The Weird Factor: This may be one of the world’s most difficult reservations to secure. After all, not even New York’s Masa requires a thorough background check and the “OK” from Italy’s Department of Justice. That’s because, in addition to serving fluffy gnocchi and robust Chiantis, most chefs, waiters, and sommeliers are also serving 25 to life. Launched in 2006 in a 500-year-old prison outside Pisa, Fortezza Medicea is a kind of social experiment: can a restaurant staffed by some of Italy’s most hardened criminals provide viable job training? Guests find out by shuffling into a massive room filled with plain benches, where guards (not maitre d’s) survey the crowd. Metal detectors, turning in cell phones, and plastic cutlery are all good ideas. Sending your food back? Not so much.
Dish to Try: Gnocchi with fava bean purée.
The Weird Factor: Created by Daniel and Emmanuel Dayan, Pomze is a gourmet Parisian restaurant devoted to a singular fruit: apples. The restaurant is so obsessed, in fact, that it uses more than 120 varieties and adds the flavor to all its menu items. You can feast on the likes of gazpacho with granny smith–juice ice cubes in the converted Haussmann-style apartment or, for something more casual, head downstairs to the stone cider cellar, full of old cider bottles. Some elixir highlights: sweet draught cider from Northern Brittany and Nayade, a blend of pure granny smith apple juice and Polish vodka. And don’t miss the gourmet shop, with enough apple-based products—from calvados to chutney—to keep the doctor comfortably at bay for a decade.
Dish to Try: Caramelized pork ribs with three-apple salad.
The Weird Factor: Ever dreamt of dining in a treehouse? Built inside a real redwood tree in Warkworth, New Zealand, Redwoods Treehouse offers guests a very unique dinner experience. Diners enter the treehouse by way of an elevated treetop walkway that leads to a cocoon-shaped pod structure that is situated about 32 feet up the redwood tree. The restaurant can accomadate up to 30 seated guests, and is now only available for private hire—guests hosting events in the treehouse can choose from three different catering companies.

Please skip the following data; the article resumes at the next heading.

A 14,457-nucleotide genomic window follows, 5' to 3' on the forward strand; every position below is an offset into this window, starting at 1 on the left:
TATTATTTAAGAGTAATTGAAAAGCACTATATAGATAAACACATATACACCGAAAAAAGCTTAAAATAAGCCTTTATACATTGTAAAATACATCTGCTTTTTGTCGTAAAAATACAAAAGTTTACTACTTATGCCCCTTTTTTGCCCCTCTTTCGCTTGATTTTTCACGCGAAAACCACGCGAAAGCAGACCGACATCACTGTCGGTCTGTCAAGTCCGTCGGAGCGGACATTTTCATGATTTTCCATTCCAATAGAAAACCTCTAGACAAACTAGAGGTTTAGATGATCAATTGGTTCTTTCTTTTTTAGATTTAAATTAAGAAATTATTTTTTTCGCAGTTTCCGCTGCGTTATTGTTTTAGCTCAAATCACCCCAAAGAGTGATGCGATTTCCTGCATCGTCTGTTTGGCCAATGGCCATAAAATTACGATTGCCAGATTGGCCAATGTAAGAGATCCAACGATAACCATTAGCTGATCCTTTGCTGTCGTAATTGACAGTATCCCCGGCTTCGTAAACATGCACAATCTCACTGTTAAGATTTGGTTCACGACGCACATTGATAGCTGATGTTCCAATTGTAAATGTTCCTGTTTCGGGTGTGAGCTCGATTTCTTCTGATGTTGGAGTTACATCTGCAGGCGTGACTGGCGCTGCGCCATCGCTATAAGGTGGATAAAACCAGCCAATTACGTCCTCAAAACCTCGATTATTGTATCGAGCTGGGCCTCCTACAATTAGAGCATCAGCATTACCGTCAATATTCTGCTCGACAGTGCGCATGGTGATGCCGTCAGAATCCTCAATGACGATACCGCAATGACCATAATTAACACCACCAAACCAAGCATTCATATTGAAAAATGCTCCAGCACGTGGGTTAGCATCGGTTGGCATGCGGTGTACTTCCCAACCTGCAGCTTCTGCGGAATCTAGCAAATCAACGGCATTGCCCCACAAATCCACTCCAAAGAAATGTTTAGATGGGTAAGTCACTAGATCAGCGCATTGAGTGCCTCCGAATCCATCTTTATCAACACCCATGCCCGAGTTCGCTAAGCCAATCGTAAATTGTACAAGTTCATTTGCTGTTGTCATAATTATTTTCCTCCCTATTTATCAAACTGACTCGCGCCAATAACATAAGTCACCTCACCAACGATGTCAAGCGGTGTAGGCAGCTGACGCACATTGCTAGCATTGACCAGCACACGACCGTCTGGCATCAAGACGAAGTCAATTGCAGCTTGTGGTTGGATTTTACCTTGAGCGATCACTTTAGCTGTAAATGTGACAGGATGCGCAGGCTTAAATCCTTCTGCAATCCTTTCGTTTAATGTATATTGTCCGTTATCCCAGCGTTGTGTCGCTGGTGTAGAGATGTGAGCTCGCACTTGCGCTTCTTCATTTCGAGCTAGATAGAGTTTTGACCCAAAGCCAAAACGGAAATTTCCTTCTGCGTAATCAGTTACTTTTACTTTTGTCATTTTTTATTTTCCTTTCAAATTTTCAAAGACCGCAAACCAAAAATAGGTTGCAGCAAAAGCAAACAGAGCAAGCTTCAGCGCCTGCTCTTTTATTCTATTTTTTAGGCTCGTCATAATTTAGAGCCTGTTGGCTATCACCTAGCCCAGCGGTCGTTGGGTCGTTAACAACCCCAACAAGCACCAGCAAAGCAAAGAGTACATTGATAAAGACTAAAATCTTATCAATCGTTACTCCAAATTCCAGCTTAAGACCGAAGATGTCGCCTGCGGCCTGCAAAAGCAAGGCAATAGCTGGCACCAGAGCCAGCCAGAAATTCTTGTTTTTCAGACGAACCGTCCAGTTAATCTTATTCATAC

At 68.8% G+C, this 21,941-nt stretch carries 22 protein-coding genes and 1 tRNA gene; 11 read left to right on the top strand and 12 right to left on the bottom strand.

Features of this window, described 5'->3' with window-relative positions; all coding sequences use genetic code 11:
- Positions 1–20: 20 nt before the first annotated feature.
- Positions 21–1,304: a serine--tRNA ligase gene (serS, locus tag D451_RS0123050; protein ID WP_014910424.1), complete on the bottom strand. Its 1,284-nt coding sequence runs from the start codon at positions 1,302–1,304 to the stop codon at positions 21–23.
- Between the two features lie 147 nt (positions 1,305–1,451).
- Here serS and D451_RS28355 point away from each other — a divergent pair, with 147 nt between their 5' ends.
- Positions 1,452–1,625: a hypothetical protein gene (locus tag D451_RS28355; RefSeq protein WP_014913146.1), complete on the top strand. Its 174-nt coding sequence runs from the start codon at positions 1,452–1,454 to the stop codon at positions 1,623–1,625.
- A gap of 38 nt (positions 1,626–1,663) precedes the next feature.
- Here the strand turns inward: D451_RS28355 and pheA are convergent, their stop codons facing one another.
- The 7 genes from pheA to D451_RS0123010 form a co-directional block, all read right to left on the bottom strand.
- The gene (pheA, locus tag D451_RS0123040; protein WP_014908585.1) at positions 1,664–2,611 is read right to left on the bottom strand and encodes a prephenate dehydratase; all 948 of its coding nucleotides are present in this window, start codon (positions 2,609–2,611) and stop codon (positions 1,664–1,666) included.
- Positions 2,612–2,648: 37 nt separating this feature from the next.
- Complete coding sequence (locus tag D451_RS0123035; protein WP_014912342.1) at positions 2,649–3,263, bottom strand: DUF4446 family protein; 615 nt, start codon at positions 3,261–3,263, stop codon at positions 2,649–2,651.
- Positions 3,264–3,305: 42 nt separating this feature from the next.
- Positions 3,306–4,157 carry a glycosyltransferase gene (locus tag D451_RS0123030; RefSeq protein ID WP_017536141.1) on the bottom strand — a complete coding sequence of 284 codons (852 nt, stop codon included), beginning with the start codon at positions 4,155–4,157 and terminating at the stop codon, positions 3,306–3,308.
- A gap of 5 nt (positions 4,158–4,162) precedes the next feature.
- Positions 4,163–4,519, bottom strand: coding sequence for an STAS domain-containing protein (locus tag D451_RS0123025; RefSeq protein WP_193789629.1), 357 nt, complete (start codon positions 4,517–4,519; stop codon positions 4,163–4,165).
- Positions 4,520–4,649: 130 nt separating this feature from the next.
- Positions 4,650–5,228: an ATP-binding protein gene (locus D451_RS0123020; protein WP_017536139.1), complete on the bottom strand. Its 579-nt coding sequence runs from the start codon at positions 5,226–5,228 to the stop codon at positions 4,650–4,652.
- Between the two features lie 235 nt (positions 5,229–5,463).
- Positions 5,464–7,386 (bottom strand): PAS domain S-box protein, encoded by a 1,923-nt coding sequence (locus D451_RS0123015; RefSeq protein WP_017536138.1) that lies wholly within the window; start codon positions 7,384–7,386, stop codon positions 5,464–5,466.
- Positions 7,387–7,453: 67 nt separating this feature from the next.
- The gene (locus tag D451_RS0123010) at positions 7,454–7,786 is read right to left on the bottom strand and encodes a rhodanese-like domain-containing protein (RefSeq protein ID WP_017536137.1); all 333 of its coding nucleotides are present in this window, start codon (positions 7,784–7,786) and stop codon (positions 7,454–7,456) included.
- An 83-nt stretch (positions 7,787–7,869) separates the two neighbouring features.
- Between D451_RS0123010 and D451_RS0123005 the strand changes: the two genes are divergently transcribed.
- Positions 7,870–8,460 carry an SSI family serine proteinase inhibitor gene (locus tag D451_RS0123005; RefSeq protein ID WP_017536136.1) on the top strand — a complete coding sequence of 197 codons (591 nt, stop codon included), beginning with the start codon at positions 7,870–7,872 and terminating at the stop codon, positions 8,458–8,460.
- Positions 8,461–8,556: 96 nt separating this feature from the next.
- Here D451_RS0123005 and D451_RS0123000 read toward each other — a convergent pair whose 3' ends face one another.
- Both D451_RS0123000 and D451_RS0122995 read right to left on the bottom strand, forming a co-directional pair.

Dish to Try: All events are catered with tailored menus
The Weird Factor: This restaurant takes sea-to-table to an entirely new level—since the sea will be literally all around your table. Rising just off the shore from Michanwi Pingwe in Zanzibar sits a giant rock—and on that rock sits a restaurant serving up some of the freshest seafood from the surrounding waters. With views overlooking the vast, sparkling blue water of the Indian Ocean, diners can have a drink on the romantic terrace overlooking the ocean, then sit inside the small restaurant that accomodates only 12 tables at a time. Rock Restaurant can be reached by foot only if the tide is low—during high tide, diners must take a boat out to the rock.
Dish to Try: Squid in sweet soy sauce served with white rice and mango salsa
The Weird Factor: For those who are fans of living life on the edge, Fangweng Restaurant in China will be an experience to remember. Located near Sanyou Cave, this restaurant is situated in the Happy Valley of the Xiling Gorge, where the Chang Jiang River enters the Yangtze. Guests enter the venue at a seemingly nondescript grey buildilng, but once inside, the restaurant curves along the cliffside, high over the water, into a cave. The floor of the covered bridge-like walkway hangs several hundred feet above the gorge below, providing excellent vistas of the river and gorge below. For those who are particularly fond of heights, there is even a bungee jumping platform at one end of the restaurant.
Dish to Try: The menu features a combination of local dishes.
Info: Yemingzhu Rd, Xiling, Yichang, Hubei, China
The Weird Factor: Ants for dinner, anyone? If you’re headed to Black Ant in the East Village, it’s time to face your fear of creepy-crawlies. At Black Ant, a New York restaurant serving up traditional Mexican cuisine, the menu is not quite what it may seem at first glance—yes, ants are on the menu. Also, grasshoppers. Those who are not as excited to find the insects in their drinks, appetizers, and entrees can stick to traditional Mexican cuisine, sans-ants. But we’ve heard that the black ant guac is well worth a try.